What the American troops quickly discovered was that they had walked into a trap
“Hate war, love the American soldier,” was a mantra that legendary Lieutenant General Hal Moore not only believed, but also lived by. While Moore hated war itself, he loved every soldier who served with him as a brother.
When he found himself and his troops outnumbered almost twelve to one at Ia Drang – the first major battle between American and North Vietnamese forces of the Vietnam War – he led from the front, and devoted every ounce of strength and determination he possessed to getting every one of his soldiers out of there alive.
His position at Ia Trang in November 1965 has been likened by many military historians to General Custer’s at Little Bighorn in 1876 – and many of the soldiers who served under Moore nicknamed him “Yellow Hair,” which was Custer’s nickname, seeing as both men commanded the 7th Cavalry Regiment. Unlike that ill-fated 19th century cavalryman, Moore succeeded, against all odds, in getting most of his troops out of a battle that seemed certain to end up as a massacre.
Moore’s story began on February 13, 1922, when he was born in Bardstown, Kentucky into a modest household. He left Bardstown at the age of seventeen without having graduated from high school, and moved to Washington D.C., where he got a job working in the US Senate book warehouse.
He worked days and studied at night, and in this way managed to complete his high school education. After this he continued to work at the warehouse while studying university courses at night. After a long wait and much effort, he managed to get a West Point appointment in 1942. He graduated with a commission as a second lieutenant in June 1945, as World War II was starting to come to a close.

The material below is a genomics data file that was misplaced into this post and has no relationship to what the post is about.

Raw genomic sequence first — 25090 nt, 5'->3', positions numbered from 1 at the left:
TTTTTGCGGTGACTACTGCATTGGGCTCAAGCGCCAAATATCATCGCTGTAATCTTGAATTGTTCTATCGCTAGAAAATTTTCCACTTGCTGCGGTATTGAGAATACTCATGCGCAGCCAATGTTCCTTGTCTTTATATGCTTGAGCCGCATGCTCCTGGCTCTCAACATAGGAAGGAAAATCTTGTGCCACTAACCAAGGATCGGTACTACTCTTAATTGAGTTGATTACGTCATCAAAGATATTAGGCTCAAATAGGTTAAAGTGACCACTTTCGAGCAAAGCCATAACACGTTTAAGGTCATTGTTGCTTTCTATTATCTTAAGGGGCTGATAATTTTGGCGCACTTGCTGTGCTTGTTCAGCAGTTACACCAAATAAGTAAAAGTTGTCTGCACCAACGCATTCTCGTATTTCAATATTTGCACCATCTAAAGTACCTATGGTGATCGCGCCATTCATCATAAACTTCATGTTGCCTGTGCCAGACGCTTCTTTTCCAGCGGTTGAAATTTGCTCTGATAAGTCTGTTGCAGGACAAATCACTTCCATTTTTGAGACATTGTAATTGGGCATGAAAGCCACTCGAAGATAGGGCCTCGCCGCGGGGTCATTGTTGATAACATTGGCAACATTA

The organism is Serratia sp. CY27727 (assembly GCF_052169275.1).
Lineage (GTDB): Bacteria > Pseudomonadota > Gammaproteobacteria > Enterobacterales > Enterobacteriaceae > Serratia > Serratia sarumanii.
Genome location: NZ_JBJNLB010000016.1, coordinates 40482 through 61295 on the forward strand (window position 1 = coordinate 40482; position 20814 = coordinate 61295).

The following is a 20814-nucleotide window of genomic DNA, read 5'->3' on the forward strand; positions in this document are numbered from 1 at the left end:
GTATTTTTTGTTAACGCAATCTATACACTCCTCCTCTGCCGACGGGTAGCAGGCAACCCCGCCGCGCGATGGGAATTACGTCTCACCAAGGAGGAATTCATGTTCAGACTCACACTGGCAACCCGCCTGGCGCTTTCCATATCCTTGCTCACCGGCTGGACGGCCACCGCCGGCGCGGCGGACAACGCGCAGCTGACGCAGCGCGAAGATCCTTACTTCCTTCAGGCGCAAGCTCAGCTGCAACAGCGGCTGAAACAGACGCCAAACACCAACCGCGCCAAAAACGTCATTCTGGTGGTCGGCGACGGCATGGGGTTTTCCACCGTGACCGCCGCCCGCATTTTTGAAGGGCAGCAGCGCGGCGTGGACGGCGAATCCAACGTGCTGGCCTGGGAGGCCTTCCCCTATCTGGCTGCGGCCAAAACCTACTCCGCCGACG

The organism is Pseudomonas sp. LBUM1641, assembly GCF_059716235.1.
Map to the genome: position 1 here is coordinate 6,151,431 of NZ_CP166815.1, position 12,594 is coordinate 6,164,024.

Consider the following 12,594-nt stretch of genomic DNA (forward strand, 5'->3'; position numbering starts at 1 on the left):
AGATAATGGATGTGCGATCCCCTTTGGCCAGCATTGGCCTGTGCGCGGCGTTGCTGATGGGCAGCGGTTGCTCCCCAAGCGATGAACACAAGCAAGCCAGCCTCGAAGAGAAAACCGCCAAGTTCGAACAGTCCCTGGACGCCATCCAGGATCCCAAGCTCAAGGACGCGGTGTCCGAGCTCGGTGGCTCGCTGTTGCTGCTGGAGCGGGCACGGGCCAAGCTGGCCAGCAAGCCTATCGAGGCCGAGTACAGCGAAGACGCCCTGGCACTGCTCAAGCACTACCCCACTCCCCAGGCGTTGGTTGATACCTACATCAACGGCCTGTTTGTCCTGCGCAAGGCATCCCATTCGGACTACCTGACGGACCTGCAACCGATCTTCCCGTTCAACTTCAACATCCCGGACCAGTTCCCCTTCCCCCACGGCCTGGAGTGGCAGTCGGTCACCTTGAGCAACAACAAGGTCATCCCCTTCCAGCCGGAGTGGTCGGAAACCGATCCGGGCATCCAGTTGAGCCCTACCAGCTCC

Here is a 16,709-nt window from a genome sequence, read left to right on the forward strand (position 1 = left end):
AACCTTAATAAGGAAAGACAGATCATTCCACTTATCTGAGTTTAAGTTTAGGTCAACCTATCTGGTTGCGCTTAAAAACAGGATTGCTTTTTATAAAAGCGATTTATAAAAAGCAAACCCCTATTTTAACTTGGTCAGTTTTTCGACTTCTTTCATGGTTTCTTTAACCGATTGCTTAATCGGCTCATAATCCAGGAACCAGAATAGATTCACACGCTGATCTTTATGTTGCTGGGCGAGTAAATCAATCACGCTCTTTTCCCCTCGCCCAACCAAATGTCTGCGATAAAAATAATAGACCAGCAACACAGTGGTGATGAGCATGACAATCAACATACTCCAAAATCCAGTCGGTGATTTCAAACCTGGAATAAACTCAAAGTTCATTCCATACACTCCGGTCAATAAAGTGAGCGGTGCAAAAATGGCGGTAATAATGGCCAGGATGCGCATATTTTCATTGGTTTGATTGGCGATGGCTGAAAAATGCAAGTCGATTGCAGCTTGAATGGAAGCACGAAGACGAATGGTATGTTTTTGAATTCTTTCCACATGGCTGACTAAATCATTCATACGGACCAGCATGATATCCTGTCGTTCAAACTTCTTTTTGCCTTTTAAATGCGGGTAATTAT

He qualified as an airborne jumpmaster after WWII, and in the Korean War he commanded a heavy mortar company as a captain. After the war he returned to the US to work as an infantry tactics instructor, and also had a stint as a NATO Plans Officer in Norway. By 1964 he had earned a master’s degree and been promoted to lieutenant colonel, and in 1965 the battalion he commanded was redesignated as the 1st Battalion, 7th Cavalry.
He was deployed to Vietnam in August 1965. On November 14, the 1st Battalion would land via helicopter at Landing Zone X-Ray in the Ia Drang Valley of South Vietnam, near the Cambodian border. What the American troops quickly discovered was that they had walked into a trap, and were soon almost completely surrounded by a vastly numerically superior NVA force, with no way out.
Rather than despair, Moore chose determination. He made a declaration: “I’ll always be the first person on the battlefield, my boots will be the first boots on it, and I’ll be the last person off. I’ll never leave a body.” He lived by this at Ia Drang, personally leading his troops into combat from the front.
The fighting was immediately ferocious. Before the full complement of the battalion’s 450-odd troops had even landed, the 33rd and 66th regiments of the People’s Army of Vietnam (PAVN) launched multiple assaults against the American troops who were already on the ground.